chemistry degree from ESF and has been with manufacturing site in Scottsville, NY. CooperVision is a leading the company for 25+ years. He started the global manufacturer of soft contact lenses. They have 8,000 afternoon with a presentation to the students on the history of beer, different ingredients they use, employees worldwide and 1,200 in th e Rochester area. The students were able to interact with their chemists and various brewery terminology, and the science engineers. The students enjoyed seeing how the same behind the entire process. The students enjoyed instrumentation they are learning about in their chemistry hearing about the different techniques that they courses are being used at the facility. Their Lab Manager are learning in their lab courses and how they Connie Musante showed them instruments such as UV-Vis, IR, apply in a large scale manufacturing setting. The trip was funded by the Experiential Learning HPLC, GC, TOC, autoclave, conductivity and pH meters. The students toured both the manual and automated lines of the Office. Chaperones included Sheila Cooley (Co- entire contact lens manufacturing process lead by Process op office) and Kristin Gublo from Chemistry. Engineer Mike DiRoma. The students saw first hand all of the intricate steps involved from casting the mold, to lathing, to the packaging and distribution. They were privileged to meet up with an Oswego chemistry alumni Jerry Koehler (MS class of
1983) who is their Senior Quality Manager. He talked about his
position at the company and gave them valuable career advice as well as sharing fond memories of his days back in Snygg Kim Lagatta '17 and Diana Rispoli '17 taking in the hop's aroma Front Row: Dana Mitchell, Bianca Fernandez, Jenna Kasza, Marianna Butera Back Row: Silvia Roman, Kyler Anderson, Students learning about the various control systems Kyle Pollicove and Jerry Koehler ('83) for operating the plant Kyle Pol icove'18 and Kyler Anderson '19 (Chemistry Co-op students all suited up to tour the facility) The trip was organized by Mallory Bower (Career Services) and Kristin Gublo (Chemistry) and the Pre-Optometry Club. Funding was provided by Career Services and the Department of Chemistry. News from Alumni Andrew Preischel '12 is working at Niagara
Lubricant Co. Inc. NLC is a contract packager and manufacturer of industrial, commercial, and Danielle Gilbert –Perper '06,'03 is celebrating
automotive lubricants/greases. He started out as a her 10th anniversary at Johnson & Johnson. She quality control chemist, was promoted to R&D is the IT Lead in the Janssen Supply Chain group, Chemist, and then last year he was promoted to working on Lab Systems, responsible for the their Lab Manager. He is also the company's standard archiving software laboratory data for Management Representative for their quality supply chain labs throughout the network management system, authoring, administering, and (worldwide). She will be celebrating her seven overseeing the procedures and quality objectives of year wedding anniversary! Her and Adam just bought their "dream house" in Lebanon Township, New Jersey and continue to be blessed everyday Adam Szymaniak ‘13 is a third year PhD
with their son, Max, who is turning 4 in August. Candidate in Organic Chemistry at Boston College, Morken group. De veloping methodologies for Craig Johnson ‘07 was married to Catherine
asymmetric transition-metal catalyzed synthesis of Knight on July 18th, 2015. They live in organoboronates, and their application towards the Massachusetts where Craig just finished his 5th synthesis of biologically relevant natural products. year of teaching chemistry and biology at Bristol County Agricultural High School. He presented for Shirley Peng '13 graduated from the University of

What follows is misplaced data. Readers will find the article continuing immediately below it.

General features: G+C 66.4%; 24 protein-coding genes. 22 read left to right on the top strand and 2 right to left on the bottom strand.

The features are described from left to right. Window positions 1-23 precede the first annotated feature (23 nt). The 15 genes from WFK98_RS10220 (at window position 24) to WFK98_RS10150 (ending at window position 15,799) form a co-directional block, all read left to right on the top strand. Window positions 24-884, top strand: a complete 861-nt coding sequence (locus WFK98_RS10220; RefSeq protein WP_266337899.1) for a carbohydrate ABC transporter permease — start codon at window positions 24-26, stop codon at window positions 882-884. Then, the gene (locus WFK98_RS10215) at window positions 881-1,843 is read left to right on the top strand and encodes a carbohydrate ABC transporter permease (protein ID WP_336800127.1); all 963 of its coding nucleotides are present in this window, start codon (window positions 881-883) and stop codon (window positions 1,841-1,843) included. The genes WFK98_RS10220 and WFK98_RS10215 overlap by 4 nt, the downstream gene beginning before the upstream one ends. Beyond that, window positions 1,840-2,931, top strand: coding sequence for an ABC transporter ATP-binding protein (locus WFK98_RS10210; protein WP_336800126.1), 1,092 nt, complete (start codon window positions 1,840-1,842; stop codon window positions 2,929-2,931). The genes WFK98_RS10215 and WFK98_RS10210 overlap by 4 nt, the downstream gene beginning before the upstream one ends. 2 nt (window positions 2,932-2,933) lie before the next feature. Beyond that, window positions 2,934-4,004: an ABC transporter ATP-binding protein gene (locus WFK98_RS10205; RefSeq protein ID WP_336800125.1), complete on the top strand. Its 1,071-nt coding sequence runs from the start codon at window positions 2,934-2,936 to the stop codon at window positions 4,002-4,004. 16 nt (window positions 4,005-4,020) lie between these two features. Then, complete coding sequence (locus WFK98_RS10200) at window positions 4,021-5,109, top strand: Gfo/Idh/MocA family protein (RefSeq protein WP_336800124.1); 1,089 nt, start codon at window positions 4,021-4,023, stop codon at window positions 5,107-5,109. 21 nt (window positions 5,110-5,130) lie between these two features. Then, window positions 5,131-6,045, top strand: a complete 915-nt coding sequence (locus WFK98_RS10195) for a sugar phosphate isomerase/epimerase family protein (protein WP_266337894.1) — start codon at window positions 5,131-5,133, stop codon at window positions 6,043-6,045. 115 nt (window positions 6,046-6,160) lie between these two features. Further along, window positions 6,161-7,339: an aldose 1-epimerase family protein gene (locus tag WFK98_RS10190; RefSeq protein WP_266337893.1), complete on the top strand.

the first time with a colleague at the National Cincinnati last year with her M.S. degree in Science Teachers Association (NSTA) conference materials science. She is working in Pittsburgh, in Nashville in April of 2016 on Standards-based where she currently works on formulating coatings for military/other governmental applications. Ben Weber ‘13 is working at Albany Molecular
Kevin Watkins'10 is planning on defending his
PhD this fall at the University of Wyoming. His work is in semiconductor photoelectrochemistry Carolyn Joyce ‘13 is starting a new job this
as it applies to solar energy. summer in the chemistry department at R.E. Ginna nuclear plant with Exelon just outside Rochester. Rachel Koenigstein '10, '08 received her MSEd
in 2010 from Oswego. She lives in Long Island
Vyncent Nguyen ‘14 received his M.S. in
and teaches Chemistry and Science Research at Chemical and Biological Engineering. He is Yorktown High School. Some of her students participated in Genius Olympiad 2016. She enjoyed bringing them the campus.
Fengrong Wang ‘11 is a fifth-year PhD student
Justin Sbarra '15 was accepted to Dental School.
at Johns Hopkins University Bloomberg School of He will be attending UB Dental School in the fall of Public Health in the Department of Biochemistry & Molecular Biology. She is in the laboratory of Dr. Pierre A. Coulombe and studying how keratin Chad Smith '15, ‘13 is a Waste Water Treatment
influences keratinocyte migration. Operator at GDI Integrated Facility Services. GDI is the temp agency for Novelis. Kristin Leach ‘12 is now working in the
purification department at the Vaccine Research
Katie Tylock ‘15 is employed at Albany Molecular
Center at the NIH in Gaithersburg. She is very Research as a Research Scientist I. thankful for the summer internship experience at WR Grace while a student here. From her connections there, she was recommended for the job at the NIH. Chemistry Club News 2015-2106 Chemistry Club Officers